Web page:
That Dictator Prayuth Chan-ocha is “due to visit China to attend the ninth BRICS Summit in September,” might add something to the use of Article 44, recalling that he wasn’t invited to a recent meeting in China, seen as a snub.
Another Bangkok Post report has the World Bank urging “the Thai government to hold an open bidding for the long-delayed Thai-Chinese high-speed railway project linking Bangkok and Nakhon Ratchasima to ensure transparency.”
Transparency may be important but it won’t happen in this project, just as it hasn’t in all major projects and purchases by the junta. Most infrastructure projects involve 30-40% “commission” payments. Junta-related interests are salivating.
And the land! So much land! It will be appropriated and then rented or sold to the tycoons for all kinds of projects that will further enrich them.
Bangkok Post’s Umesh Pandey grumbles that the use of Article 44 by a “caretaker” regime is wrong: “In any given scenario the job of the caretaker government is to look at maintaining the status quo and not undertake major policies that involve committing the country’s resources for years if not decades to come…”.
He keeps forgetting that this is a military dictatorship and that it has no intention of fading away.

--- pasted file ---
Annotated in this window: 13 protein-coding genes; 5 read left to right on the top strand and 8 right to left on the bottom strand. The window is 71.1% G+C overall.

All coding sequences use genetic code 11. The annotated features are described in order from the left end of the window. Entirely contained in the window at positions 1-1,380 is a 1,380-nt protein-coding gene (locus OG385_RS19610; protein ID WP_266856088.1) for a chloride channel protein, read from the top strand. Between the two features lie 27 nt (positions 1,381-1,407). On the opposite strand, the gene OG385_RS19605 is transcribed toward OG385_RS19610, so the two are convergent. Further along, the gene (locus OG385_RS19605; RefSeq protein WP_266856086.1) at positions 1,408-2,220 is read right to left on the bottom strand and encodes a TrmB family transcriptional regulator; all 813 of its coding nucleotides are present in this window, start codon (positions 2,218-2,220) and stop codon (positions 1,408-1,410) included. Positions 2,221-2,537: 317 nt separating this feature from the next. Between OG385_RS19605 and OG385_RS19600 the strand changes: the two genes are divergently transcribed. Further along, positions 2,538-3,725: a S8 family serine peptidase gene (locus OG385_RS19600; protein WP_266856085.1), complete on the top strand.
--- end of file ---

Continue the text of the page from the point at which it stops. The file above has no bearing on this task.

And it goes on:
He asks: “who is going to be responsible for the transparency of the multi-billion-dollar project.” The idea is that wealth generation for the few is built on monopolies and opaque arrangements. That’s Thailand’s history, and not just under juntas.
And Umesh notes that The Dictator’s order also “silences opposition to any project, overriding the system of checks and balances that would make sure Thailand gets the best deal.”
Thailand is a loose concept. We know from wealth data and from details about the unusually rich who gets the best deal. And they define themselves as “Thailand.”
Umesh continues: “People like myself are all for the project but I wonder how clean the process is going to be, especially as rumours swirl of kickbacks to contractors.”
He isn’t wondering, he knows. Then he raises another point:
Then there is the issue of a possible election late next year. As any economist would tell you, the time between green-lighting a project and seeing the money flow in can be anywhere from nine to 12 months — around the time the election is expected.
Is that a coincidence? Certainly, signs of economic growth right before the polls could be an advantage to some.
We remain unconvinced about an “election,” but we see his point. But what of the land? All that land.
Update: Prachatai has two stories on the train line, one that is about middle-class concerns regarding safety where professionals raise this issue. The other is interesting in that in a review of the week, it raises the issue of the use of Article 44 to create “extraterritoriality,” but only in the title. It is an interesting issue and harks back to the decades it took to roll back the extraterritoriality enshrined in the Bowring Treaty.